Reply
      2. kurtismayfield

        No it is not downplaying .. the problem is that real wages are stagnant and necessary spending has inflated.. If there is a wage increase you bet your bottom dollar that it will be sucked up by housing, healthcare, and all of the the other costs that a rise in the minimum wage will not address.

        Reply
  7. anon y'mouse

    by 2024, the “wage” will need to be closer to $25-30 to be a true livable minimum. and of course, this does not apply to the coasts or big cities. so why “phase in” what is already behind schedule? more bullshit, doled out with a “please sir, may i have some more…” expected in return.

    Reply
  8. Disturbed Voter

    Sorry, but wage/benefit caging can only work in a protected market. You can achieve an equilibrium of higher wages & benefits, only if you keep foreign products, services and labor out of your market. Otherwise those other pressures will erode anything achieve by government mandate. US wages and benefits, were higher in the past, precisely because there were anti-competitive barriers in place, though some of those were circumstantial, not legislated. As the world markets matured post-Nixon, first the blue-collar workers were marginalized and now the white-collar workers.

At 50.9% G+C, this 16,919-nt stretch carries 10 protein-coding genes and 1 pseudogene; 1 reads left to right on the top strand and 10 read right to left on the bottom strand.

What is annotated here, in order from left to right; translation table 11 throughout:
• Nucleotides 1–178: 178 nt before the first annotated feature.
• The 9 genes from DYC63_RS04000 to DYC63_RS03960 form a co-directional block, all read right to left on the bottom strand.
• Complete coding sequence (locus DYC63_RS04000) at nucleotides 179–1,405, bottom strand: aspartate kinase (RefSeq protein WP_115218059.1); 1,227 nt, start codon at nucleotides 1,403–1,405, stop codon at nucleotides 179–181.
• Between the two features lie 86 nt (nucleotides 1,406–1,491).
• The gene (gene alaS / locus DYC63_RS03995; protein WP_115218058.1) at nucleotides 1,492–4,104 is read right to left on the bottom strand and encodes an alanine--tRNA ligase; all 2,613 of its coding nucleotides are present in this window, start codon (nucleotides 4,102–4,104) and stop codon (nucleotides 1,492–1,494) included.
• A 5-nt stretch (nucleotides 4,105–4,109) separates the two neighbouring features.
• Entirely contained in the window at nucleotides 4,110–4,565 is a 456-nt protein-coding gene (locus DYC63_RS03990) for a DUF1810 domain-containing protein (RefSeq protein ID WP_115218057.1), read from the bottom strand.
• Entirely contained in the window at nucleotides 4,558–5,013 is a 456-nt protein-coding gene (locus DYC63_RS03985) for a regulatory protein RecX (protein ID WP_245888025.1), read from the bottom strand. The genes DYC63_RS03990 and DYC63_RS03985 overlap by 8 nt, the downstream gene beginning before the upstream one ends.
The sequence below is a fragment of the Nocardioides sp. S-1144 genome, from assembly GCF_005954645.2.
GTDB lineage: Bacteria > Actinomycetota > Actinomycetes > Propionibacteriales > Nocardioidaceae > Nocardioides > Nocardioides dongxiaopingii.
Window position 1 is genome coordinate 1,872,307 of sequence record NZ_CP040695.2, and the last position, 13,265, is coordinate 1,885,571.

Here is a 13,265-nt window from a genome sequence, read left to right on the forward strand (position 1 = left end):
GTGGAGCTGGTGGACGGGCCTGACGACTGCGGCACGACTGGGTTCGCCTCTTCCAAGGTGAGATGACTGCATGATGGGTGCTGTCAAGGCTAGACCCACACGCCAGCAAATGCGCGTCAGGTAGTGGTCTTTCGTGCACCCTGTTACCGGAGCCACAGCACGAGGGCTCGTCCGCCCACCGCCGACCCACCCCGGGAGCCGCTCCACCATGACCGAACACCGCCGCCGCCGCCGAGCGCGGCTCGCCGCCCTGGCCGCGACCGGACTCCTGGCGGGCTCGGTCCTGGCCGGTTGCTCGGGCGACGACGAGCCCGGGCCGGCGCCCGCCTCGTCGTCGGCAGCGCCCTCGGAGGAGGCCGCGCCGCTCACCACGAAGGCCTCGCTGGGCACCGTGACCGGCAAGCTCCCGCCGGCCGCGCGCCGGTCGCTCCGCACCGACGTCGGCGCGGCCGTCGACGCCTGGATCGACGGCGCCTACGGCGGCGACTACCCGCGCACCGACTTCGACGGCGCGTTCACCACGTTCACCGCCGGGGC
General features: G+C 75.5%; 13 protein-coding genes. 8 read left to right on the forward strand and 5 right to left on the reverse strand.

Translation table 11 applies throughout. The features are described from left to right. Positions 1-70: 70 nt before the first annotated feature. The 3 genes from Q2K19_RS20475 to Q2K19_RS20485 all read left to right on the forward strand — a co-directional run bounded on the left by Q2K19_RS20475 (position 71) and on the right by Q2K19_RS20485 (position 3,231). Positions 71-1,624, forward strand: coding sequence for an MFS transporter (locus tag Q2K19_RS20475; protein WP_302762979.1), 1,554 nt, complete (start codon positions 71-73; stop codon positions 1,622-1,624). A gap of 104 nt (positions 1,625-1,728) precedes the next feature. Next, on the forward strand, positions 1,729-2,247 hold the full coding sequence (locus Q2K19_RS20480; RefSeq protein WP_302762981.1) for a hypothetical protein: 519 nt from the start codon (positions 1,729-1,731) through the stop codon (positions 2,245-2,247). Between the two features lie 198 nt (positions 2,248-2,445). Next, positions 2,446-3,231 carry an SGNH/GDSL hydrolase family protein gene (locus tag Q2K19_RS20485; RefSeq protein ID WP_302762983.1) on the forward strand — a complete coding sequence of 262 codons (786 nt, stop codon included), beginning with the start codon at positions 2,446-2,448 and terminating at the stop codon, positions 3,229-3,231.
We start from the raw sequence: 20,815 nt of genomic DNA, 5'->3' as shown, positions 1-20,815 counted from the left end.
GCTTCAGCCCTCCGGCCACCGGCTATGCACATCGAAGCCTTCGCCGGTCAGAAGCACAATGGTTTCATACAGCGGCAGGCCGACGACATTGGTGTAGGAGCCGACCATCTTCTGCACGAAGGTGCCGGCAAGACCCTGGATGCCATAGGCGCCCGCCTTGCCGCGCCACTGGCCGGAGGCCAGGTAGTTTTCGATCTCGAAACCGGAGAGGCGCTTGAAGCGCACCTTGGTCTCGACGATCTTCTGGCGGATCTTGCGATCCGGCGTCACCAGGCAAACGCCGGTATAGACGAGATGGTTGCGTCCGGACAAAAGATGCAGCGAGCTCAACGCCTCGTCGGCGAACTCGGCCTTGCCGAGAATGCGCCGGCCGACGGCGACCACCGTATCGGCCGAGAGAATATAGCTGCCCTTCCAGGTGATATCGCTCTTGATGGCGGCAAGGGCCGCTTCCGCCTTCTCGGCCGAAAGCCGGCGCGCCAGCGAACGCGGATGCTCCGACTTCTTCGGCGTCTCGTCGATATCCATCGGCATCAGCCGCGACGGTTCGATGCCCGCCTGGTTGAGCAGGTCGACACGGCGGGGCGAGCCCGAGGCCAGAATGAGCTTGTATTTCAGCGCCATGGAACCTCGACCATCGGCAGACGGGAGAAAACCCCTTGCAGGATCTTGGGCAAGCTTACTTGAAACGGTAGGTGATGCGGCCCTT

Reply
      1. JBird4049

        It is greatly overstated, but he does have a point. It is why the post war economic setup created by the Bretton Woods System has been destroyed.

        The system of moderate international interconnection with fully independent states able to run their internal economies as they want is not what the international elites want. The neoliberal system of almost absolute free trade with no capital controls and a race to the bottom works for them.

        Think of what happened when Glass-Steagall was repealed. That combined with all the other undermining was part of the Neoliberal Washington Consensus. In order to regain prosperity and power for the whole nation and for others, we have to recreate the Bretton Woods system, the Glass-Steagall Act, and all the other parts of pre 1970. It will not be a duplicate because there have been great changes, and the goals are more important than any forms, but the system’s essence will be.

        If we don’t soon, I do not see how our current civilization will be around much longer. Certainly not as a functioning one.

        Reply
        1. Disturbed Voter